SPA414 Critical Review of GIS and Geocomputation (8)


This subject investigates a range advanced applications associated with spatial science and develops academic reporting skills. The discipline of geographic information science is critically appraised to consider its strengths and weaknesses, particularly with respect to time, uncertainty, multimedia and multiscale. The conversation leads to geocomputation, a term describing advanced techniques in spatial science that generally require significant computing power. Four major areas of geocomputation are discussed: optimisation, pattern recognition & classification, modelling & simulation and measuring & analysing. This subject  has no residential school. Students completing this subject are able to make sound independent judgements about the application of a range of advanced spatial analysis techniques including those that have led to a much wider use of this technology in science, government, business, and industry.

+ Subject Availability Modes and Location

Session 1
OnlineAlbury-Wodonga Campus
Continuing students should consult the SAL for current offering details: SPA414
Where differences exist between the Handbook and the SAL, the SAL should be taken as containing the correct subject offering details.

Subject information

Duration Grading System School:
One sessionHD/FLSchool of Environmental Sciences

Learning Outcomes

Upon successful completion of this subject, students should:
  • be able to describe strengths and limitation of geographic information science and explain recent development of the field of GIS and spatial data dissemination;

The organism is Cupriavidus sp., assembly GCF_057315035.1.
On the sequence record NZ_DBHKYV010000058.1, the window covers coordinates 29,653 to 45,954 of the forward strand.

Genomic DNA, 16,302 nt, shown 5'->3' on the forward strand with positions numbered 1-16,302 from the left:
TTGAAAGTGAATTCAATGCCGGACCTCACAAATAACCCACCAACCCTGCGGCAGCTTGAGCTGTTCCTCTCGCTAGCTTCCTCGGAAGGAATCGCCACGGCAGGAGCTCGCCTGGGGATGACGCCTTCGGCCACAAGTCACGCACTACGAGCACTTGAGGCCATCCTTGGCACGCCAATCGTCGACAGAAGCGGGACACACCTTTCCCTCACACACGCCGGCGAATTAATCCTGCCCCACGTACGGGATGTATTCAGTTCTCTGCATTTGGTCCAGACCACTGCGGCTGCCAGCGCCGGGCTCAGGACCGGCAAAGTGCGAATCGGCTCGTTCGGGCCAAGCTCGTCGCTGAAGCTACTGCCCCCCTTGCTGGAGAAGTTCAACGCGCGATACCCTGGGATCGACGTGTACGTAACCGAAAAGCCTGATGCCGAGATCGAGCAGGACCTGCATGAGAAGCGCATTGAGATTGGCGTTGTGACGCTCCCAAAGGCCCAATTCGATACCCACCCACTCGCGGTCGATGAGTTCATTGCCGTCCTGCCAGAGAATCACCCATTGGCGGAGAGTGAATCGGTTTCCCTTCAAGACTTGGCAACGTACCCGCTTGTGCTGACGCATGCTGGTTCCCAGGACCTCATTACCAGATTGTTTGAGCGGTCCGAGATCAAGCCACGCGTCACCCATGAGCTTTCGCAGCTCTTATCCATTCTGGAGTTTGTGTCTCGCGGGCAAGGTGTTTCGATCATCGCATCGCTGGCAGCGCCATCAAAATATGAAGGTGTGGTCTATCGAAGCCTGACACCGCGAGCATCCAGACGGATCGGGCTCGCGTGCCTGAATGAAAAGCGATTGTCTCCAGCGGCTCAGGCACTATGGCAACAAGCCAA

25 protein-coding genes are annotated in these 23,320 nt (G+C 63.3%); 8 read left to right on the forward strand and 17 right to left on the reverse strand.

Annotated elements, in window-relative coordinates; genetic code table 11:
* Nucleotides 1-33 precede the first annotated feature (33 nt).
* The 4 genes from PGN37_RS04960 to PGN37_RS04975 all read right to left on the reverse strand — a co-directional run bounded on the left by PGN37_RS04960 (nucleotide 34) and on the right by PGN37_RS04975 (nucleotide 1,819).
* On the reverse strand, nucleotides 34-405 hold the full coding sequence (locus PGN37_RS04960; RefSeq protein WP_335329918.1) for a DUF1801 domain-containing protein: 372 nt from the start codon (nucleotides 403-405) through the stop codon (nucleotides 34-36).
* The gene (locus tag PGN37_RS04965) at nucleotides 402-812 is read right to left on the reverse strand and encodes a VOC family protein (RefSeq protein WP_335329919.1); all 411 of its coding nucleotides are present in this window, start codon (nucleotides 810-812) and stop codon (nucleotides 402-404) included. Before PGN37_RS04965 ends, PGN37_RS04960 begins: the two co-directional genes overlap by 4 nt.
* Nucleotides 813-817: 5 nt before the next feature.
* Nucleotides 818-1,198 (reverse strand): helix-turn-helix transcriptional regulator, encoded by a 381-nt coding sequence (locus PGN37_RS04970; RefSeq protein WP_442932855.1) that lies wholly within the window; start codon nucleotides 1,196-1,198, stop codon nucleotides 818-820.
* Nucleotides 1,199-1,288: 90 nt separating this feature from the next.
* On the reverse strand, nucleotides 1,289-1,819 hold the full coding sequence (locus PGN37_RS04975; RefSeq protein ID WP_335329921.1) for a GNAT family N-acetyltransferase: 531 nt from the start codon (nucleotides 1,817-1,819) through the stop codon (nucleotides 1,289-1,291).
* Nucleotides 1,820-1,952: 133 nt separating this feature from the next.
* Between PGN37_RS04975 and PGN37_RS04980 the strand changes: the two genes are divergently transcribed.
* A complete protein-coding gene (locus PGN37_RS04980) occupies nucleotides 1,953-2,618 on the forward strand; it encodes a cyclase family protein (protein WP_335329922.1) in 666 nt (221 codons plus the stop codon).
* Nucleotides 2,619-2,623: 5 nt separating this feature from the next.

• be able to use the specialised data models that currently underlie spatial information management, and appreciate the priorities for future data model development in GIS
  • be able to make sound independent judgements regarding the use of advanced spatial science methodologies in the field of geocomputation


The subject will cover the following topics:
  • Society and web mapping;
  • Online decision support systems and stakeholder GIS;
  • Metadata and infrastructures for data sharing;
  • Spatial uncertainty;
  • Spatiotemporal GIS;
  • Multiscale GIS;
  • Integrating multimedia with geolibraries;
  • Object oriented GIS;
  • Cellular automata and agent-based modelling;
  • Spatial data mining and geo-visualisation;
  • Expert systems;
  • Fuzzy logic;
  • Fractals;
  • Neural networks;
  • Genetic algorithms;
  • Heuristic search.

Specialised Resources

Students are expected to be able to gain access for a significant amount of the session to an IBM PC or one of its many variants.


The information contained in the 2017 CSU Handbook was accurate at the date of publication: 25 August 2017. The University reserves the right to vary the information at any time without notice.